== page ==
We are anxious because of what’s happening around us. But we should also be anxious—and even more concerned—because of what is going on inside our souls—our desire to give in, to be offended, to lash out, and to feel alone. Yet who is really alone when we have so many angels ministering to us? And what can harm us when the saints, by their fervent and holy prayers, intervene for us? And why should we give in to our base desires when we know that we are playing into the devil’s hand and driving us further from hope and pushing away God’s kindness?
To be clear, we live in anxiety. And that is how it has always been—especially for those who have been baptized into Christ.
Why do we live in anxiety? Can you expect me not to feel anxious when I read: Is not man’s life on earth a time of trial? Can you expect me not to feel anxious when the words still ring in my ears: Watch and pray that you will not be put to the test? Can you expect me not to feel anxious when there are so many temptations here below that prayer itself reminds us of them, when we say: Forgive us our trespasses, as we forgive those who trespass against us?
Every day we make out petitions, every day we sin. Do you want me to feel secure when I am daily asking pardon for my sins, and requesting help in time of trial? Because of my past sins I pray: Forgive us our trespasses, as we forgive those who trespass against us, and then, because of the perils still before me, I immediately go on to add: Lead us not into temptation. How can all be well with people who are crying out with me: Deliver us from evil? And yet, my beloved, while we are still in the midst of this evil, let us sing alleluia to the good God who delivers us from evil.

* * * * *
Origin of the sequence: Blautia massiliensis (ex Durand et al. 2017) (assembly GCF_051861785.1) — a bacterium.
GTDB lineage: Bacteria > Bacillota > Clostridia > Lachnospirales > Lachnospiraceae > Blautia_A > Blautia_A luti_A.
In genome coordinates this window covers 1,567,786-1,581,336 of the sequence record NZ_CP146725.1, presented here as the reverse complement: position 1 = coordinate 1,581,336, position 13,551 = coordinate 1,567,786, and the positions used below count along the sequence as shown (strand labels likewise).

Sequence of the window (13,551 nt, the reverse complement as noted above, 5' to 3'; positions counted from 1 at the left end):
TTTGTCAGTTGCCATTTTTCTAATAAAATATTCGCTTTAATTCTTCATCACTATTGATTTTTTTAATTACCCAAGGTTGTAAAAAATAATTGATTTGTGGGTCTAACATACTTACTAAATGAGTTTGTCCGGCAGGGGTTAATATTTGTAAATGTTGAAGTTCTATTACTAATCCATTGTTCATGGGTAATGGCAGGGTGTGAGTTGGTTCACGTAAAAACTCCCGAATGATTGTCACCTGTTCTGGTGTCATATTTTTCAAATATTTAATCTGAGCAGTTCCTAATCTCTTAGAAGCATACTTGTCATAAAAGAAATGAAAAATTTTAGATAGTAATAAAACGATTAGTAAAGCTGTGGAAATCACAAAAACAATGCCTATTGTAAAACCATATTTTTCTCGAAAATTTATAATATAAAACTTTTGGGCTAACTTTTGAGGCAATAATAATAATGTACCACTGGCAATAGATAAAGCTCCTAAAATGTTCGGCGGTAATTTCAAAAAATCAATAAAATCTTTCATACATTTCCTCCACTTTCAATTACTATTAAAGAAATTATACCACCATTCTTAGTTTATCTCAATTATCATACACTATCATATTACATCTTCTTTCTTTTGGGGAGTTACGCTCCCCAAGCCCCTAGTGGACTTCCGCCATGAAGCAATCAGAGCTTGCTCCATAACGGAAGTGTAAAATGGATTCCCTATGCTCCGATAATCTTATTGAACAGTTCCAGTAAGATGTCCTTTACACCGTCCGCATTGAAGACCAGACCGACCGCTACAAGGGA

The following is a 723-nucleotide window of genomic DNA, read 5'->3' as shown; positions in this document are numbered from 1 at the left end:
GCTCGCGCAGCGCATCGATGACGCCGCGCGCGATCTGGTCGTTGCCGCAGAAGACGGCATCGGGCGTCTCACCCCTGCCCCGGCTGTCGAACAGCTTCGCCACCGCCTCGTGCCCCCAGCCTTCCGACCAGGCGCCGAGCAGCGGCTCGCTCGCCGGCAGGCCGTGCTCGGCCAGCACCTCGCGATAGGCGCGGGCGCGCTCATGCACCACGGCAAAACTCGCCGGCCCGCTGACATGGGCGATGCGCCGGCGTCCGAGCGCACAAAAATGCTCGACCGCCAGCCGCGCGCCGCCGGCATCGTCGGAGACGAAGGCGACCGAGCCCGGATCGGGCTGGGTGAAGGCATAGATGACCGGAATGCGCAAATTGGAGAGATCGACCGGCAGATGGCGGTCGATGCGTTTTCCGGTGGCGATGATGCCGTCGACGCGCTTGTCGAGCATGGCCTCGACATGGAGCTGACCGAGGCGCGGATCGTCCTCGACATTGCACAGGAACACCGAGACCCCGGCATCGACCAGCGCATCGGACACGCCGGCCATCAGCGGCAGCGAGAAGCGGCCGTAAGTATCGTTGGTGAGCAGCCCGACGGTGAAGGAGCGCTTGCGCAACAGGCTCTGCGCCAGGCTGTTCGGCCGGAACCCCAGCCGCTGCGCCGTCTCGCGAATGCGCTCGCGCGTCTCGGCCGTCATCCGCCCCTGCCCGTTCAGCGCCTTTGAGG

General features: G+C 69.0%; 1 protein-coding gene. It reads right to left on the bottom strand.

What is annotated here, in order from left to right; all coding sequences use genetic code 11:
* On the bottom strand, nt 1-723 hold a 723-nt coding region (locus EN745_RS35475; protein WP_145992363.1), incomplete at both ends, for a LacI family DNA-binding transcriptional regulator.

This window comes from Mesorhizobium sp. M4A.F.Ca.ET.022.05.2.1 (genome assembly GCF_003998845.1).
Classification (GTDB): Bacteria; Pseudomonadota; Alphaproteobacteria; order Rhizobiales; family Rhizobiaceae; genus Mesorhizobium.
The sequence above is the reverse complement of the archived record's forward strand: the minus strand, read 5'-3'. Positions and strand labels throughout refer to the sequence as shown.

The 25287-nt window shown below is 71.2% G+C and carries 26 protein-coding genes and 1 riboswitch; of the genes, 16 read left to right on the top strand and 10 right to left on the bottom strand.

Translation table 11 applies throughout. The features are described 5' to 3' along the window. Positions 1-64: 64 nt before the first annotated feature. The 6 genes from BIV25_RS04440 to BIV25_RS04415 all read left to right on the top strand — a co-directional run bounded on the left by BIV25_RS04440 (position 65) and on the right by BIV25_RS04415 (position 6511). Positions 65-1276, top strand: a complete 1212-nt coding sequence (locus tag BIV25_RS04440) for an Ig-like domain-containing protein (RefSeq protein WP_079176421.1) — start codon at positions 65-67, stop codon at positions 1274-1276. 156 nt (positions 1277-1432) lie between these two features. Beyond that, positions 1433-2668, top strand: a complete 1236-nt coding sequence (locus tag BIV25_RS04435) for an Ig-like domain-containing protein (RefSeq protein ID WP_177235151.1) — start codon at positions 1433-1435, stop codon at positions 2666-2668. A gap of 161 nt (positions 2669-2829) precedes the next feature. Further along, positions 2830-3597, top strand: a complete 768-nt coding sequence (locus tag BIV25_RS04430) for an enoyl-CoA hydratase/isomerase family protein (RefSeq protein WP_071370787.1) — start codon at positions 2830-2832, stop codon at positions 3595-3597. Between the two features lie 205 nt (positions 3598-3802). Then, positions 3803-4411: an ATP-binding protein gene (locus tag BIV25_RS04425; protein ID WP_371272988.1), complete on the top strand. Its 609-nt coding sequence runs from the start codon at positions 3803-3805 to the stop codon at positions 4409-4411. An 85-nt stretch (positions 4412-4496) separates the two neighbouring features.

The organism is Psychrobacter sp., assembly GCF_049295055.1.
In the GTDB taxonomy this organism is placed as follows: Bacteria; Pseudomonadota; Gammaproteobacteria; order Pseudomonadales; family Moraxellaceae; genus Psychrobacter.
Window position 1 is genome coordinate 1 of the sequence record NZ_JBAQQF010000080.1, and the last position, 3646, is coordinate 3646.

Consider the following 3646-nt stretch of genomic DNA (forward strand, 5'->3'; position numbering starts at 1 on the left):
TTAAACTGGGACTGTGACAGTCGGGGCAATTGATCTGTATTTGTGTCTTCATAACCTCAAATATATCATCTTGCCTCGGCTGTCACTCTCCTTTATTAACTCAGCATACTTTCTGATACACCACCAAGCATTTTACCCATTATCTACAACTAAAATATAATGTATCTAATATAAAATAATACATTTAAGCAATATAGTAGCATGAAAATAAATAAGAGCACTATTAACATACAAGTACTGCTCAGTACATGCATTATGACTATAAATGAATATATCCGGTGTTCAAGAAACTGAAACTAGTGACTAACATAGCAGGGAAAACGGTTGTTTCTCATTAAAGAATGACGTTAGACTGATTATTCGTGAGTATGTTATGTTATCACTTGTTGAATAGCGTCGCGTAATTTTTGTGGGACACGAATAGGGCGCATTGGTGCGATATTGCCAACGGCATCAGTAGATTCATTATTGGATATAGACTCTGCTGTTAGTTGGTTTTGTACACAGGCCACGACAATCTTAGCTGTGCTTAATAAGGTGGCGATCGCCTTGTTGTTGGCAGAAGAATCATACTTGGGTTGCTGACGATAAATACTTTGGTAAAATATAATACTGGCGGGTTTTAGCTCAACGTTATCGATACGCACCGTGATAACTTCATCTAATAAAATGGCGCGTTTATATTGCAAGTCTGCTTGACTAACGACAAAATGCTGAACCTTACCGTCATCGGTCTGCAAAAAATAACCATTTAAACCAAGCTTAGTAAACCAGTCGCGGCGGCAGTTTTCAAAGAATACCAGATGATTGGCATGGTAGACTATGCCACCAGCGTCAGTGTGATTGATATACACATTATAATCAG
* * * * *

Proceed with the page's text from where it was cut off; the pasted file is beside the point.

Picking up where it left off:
Even here amidst trials and temptations let us, let everyone, sing alleluia. God is faithful, says holy Scripture, and he will not allow you to be tried beyond your strength. (St Augustine)
And with every trial, he will give you a way of escape. An escape He has made, and which we must crawl through. An escape not where He magically whisks away everything bothersome or painful or distressing. But an escape in which He urges us to strive with Him, shouldering the cross that is a sign of victory through seeming defeat, and unimaginable and unending joy after heartache and sorrow.
So let us sing alleluia, even here on earth. Man is still a debtor, but God is faithful. Scripture does not say that he will not allow you to be tried, but that he will not allow you to be tried beyond your strength. Whatever the trial, he will see your through it safely, and so enable you to endure.